When More Isn’t Better

More isn’t better! You all shuld know this!

Ok, look, let me preface this article by admitting that I used to do all of the same shit that I am about to tell you not to do. This list includes, but is not limited to:

  • 2-a-day resistance training workouts. Sometimes 3…
  • 2,000 push-ups a day. (Admittedly this wasn’t sustained long). Also, once 3,500, just to prove someone wrong. (I WON, Torrey…the crusty old Chief Petty Officer beat you!)
  • 30+ mile runs.
  • Back to back long runs for not reason, with no ambitions to run an Ultra.

Naturally, this list isn’t all inclusive.

Before you go off and get yourself in a huff, understand that I’m not saying that his is ALWAYS contraindicated. It isn’t, but there is a time and a place to employ this time of overload.

By training Hybrid athletes, military folk, and other assorted maniacs, I tend to attract more of the same. Make no mistake: this is a GOOD thing, as these people tend to keep me on my toes while simultaneously taking everything I throw at them with very little complaint. Also, as I mentioned earlier, I am cut from this same cloth…so we are all like a huge family of overachieving nutcases living happily ever after.

Life is good!

Of course, there is a dark side to trainees with this sort of “beat-the-shit-out-of-me-I’m-super-Alpha-more-more-more-more” attitude. The problem is that they always want, well, more.

And sometimes more isn’t better. In fact, MOST of the time, more isn’t better.

As I recently posted in a Facebook status, the Military’s attitude toward training (particularly remedial training) always made me chuckle. Whenever I would have a Sailor fail the semi-annual Physical Readiness Test (PRT), I would have a conversation with my superior officers that would go something like this:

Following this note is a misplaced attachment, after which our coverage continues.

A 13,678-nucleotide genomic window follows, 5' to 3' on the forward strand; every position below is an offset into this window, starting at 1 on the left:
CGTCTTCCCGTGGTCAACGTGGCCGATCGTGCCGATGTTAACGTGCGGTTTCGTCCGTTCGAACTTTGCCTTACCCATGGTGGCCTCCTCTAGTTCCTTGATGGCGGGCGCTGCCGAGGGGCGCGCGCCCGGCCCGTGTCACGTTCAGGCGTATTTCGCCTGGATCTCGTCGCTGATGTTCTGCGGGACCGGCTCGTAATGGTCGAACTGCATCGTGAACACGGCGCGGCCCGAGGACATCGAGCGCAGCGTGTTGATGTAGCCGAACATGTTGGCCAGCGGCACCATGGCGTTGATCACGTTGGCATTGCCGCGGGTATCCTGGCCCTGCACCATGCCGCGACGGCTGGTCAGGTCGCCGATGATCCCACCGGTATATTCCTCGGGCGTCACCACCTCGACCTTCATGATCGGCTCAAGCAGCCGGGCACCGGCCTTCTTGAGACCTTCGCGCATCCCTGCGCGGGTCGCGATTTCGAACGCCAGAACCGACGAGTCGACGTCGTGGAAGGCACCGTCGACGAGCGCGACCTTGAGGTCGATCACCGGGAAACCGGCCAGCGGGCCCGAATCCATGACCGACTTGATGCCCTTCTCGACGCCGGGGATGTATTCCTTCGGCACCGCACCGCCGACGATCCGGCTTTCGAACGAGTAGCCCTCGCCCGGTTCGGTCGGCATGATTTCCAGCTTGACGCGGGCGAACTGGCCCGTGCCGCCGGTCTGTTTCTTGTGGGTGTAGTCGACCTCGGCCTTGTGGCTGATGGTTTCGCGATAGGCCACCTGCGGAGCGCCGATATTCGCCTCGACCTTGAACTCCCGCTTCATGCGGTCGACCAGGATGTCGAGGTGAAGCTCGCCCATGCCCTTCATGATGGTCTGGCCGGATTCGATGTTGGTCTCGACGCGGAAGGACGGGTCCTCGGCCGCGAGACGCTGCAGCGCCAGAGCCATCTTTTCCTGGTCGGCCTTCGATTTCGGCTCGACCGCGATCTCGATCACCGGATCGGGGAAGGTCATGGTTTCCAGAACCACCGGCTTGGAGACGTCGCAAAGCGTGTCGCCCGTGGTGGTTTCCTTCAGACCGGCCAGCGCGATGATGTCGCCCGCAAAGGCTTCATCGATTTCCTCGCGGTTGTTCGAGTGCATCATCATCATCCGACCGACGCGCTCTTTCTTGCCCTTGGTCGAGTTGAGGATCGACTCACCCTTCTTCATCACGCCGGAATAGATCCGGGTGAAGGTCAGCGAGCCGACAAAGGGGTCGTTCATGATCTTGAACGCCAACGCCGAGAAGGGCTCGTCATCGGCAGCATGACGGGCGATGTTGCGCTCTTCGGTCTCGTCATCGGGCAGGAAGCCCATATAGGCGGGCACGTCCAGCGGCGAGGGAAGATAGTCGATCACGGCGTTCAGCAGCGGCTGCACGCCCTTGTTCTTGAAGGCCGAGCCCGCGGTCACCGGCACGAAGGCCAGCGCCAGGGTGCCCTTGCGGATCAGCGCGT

Department Head would be like:

“Chief! Petty Officer Jones failed his PRT. Put him on two-a-day workouts!”

Then I – in my infinte smart-assery – would be like:

“Sir, our latest PRT demonstrated that he can’t even handle ONE fucking workout a day.”

Ironically, my most impressive PRT performances, consisting of maxed-out calisthenics and sub-8 minute 1.5 milers, came when I actually did LESS (!!) overall training. My easy days became REALLY easy – tethered to a Heart Rate Monitor and slogging along at 70% HRR or less, and my hard days became brutal: increased intensity, increased speed, far more weight moved in the gym. The net result was less “junk miles” and “going through the motions”; more quality training. As I aged, I began to notice that this was even more important. Yes, folks, recovery is just as critical as the workout. (If you are 20 years old and don’t believe me, please come back in 16 years and talk to me). When Alex Viada tells you to “be lazy”, he isn’t bullshitting you: in most training situations and particularly in multi-sport/military/hybrid situations, minimum effective dose and max recovery often mean better performance.

Among the hard-chargers out there, there is a tendncy to want more work and want it now. Similarly, there is a tendency to try to add work to “make-up” for various shortcomings: missing a workout, not feeling tired enough, feeling ‘really good’ even after the prescribed work sets are complete, etc. Or, even worse, as punishment for other shortcomings.

Issues arise when that excessive work gets in the way of the long term programming vision, which leads to stalled progress or even injury.